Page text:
Market Data as of Week Ending: 07/08/2022 unless noted otherwise
U.S. stock prices advanced as signs start to emerge that the economy may be able to withstand an imminent recession. Investors will soon focus on quarterly financial results, but this week’s sentiment was more focused on the Fed. Minutes from the June meeting were released and recent comments from Fed voting members were optimistic about reducing inflation without forcing the economy into a recession. Growth stocks rotated back into favor and outperformed their value counterparts while small-sized companies generally outperformed their mid and large company peers. Consumer discretionary, information technology, and communication services sectors outperformed with solid gains. However, nearly half the major economic sectors recorded losses for the week led by declines in the energy, utilities, and materials sectors. Developed foreign and emerging market stock prices also recorded gains for the week, but underperformed relative to the U.S.
U.S. Treasury yields rose after three consecutive weeks of declines. The 10-year U.S. Treasury rose to 3.08% and the 2-year yield was slightly higher at 3.11%. Rising yields are generally viewed as positive for the economy; however, when short-term yields are higher than longer-term yields, it’s typically associated with slower growth and higher recession risks. High yield corporate bonds outperformed and were the only major bond segment to record gains for the week. Higher quality and longer duration bonds lagged as investors were willing to accept more credit risk. Yields on investment grade corporate bonds narrowly rose while high yield corporate bonds declined, finishing the week at 4.7% and 8.6%, respectively.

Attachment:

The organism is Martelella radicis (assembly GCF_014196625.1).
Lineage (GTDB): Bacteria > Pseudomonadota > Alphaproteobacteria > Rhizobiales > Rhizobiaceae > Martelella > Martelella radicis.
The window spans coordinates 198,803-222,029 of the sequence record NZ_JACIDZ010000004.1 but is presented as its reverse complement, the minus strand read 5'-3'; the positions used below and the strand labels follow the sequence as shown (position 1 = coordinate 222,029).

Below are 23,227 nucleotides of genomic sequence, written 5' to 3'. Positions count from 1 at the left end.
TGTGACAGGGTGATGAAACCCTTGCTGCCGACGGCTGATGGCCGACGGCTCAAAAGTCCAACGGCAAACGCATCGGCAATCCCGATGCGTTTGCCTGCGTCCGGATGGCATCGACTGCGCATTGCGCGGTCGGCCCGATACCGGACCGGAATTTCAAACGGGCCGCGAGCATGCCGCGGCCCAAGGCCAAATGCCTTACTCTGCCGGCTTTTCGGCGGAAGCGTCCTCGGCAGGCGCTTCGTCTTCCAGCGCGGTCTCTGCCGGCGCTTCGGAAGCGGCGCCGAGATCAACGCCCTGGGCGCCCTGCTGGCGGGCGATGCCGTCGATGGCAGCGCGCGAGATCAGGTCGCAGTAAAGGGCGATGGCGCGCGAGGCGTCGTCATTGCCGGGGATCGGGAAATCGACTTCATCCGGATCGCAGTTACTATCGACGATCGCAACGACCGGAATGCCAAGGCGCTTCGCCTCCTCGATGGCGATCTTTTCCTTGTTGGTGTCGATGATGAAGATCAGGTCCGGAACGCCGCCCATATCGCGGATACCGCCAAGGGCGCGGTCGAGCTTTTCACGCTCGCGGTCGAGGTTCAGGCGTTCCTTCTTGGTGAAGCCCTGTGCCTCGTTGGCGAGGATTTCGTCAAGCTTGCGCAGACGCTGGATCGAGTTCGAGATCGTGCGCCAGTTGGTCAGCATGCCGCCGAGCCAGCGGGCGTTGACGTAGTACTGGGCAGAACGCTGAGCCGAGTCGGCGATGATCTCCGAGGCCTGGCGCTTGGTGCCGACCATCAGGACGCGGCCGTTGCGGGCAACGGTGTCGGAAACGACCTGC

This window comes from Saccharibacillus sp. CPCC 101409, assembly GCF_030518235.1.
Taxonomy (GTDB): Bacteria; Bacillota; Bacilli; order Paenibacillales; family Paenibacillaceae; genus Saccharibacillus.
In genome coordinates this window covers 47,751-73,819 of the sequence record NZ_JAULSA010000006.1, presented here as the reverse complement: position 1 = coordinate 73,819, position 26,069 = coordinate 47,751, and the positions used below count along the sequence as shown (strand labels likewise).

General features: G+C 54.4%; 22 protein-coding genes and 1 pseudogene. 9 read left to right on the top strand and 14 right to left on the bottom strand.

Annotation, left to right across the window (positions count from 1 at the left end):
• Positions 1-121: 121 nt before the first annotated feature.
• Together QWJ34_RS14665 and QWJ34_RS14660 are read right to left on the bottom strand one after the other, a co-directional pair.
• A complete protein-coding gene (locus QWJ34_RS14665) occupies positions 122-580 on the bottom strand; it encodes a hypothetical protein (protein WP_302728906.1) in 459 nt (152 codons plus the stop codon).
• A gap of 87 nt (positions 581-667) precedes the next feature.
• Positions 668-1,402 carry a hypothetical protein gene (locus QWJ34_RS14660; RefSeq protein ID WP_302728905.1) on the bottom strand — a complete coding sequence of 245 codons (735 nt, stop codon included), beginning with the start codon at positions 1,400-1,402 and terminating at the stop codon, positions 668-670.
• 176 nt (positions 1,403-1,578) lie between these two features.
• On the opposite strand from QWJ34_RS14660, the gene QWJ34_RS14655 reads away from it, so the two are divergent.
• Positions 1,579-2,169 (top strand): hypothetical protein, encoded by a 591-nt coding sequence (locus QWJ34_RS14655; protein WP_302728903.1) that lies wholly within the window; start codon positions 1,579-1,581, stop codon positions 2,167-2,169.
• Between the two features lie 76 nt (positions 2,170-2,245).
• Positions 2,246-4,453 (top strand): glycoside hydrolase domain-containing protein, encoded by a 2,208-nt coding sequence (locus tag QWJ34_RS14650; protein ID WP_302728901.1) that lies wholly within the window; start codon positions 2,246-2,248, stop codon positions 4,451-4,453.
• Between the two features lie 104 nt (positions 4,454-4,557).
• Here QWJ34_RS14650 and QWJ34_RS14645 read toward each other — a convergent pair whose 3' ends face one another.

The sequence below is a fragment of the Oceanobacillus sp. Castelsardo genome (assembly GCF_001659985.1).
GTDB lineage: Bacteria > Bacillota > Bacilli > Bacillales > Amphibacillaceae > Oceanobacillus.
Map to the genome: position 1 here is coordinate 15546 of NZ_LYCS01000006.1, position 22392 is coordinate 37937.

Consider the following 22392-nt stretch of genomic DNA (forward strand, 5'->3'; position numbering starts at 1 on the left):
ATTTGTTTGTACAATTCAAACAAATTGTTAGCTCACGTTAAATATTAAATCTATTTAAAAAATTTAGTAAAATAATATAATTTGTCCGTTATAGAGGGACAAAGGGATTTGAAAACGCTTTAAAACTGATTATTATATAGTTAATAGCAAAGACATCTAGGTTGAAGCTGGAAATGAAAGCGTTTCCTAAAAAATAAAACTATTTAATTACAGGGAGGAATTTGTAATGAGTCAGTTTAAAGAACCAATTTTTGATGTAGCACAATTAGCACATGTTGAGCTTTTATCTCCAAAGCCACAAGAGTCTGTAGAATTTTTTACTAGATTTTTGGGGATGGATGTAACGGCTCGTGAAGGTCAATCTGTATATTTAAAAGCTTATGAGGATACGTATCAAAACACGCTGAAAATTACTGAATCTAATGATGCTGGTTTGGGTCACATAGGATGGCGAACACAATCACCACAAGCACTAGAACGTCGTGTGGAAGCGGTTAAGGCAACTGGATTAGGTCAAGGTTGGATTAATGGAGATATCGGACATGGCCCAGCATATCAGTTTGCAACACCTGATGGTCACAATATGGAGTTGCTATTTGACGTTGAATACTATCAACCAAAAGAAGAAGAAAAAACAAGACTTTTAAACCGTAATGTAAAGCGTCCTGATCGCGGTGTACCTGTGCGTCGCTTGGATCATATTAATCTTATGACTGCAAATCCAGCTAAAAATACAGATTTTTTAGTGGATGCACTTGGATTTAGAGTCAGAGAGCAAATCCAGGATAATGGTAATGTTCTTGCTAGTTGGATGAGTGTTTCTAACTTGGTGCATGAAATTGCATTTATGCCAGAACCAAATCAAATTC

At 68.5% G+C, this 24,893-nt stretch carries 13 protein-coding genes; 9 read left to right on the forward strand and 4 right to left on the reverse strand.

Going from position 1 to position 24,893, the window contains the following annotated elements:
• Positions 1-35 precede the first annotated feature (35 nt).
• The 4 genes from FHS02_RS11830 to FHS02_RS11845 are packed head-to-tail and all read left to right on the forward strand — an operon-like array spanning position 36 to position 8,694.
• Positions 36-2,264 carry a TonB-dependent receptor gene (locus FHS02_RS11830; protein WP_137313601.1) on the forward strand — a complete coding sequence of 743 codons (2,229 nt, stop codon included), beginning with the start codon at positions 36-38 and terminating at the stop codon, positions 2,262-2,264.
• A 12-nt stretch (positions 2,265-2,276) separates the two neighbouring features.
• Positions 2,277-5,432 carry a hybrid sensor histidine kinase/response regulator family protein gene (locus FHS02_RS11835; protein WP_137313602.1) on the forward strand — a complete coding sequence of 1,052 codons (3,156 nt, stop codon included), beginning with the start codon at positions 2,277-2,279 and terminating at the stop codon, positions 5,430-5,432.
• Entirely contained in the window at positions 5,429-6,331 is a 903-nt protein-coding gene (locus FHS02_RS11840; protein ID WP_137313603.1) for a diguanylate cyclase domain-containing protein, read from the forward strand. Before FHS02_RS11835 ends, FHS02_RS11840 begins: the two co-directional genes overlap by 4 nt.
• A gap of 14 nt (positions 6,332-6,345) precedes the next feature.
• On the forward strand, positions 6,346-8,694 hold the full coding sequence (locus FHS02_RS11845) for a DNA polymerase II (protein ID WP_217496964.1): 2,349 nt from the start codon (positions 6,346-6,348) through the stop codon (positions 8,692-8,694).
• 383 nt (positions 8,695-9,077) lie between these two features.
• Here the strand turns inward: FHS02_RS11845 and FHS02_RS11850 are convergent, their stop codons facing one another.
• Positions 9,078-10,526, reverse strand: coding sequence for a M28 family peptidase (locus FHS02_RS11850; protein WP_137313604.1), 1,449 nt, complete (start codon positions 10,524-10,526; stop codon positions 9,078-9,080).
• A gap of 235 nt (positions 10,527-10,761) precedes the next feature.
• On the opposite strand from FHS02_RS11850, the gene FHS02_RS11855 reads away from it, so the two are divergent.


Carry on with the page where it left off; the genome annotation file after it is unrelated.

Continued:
Given the lack of volume from an economic data perspective, investors were focused on the two monthly job reports from the Labor Department and comments from the Federal Reserve. Job openings declined from 11.7 million to 11.3 million and there were 372,000 jobs added in the month of June. The unemployment level remains steady at 3.6% and nearly all the jobs lost from the pandemic have been recovered. Investors expect the Fed to announce another rate hike of 0.75% at their meeting later this month as Fed policy makers have foreshadowed their views through public comments. In Europe, Boris Johnson announced his intention to resign amidst a series of scandals. Meanwhile, in Asia the assassination of Shinzo Abe, Japan’s former prime minister, shocked the world.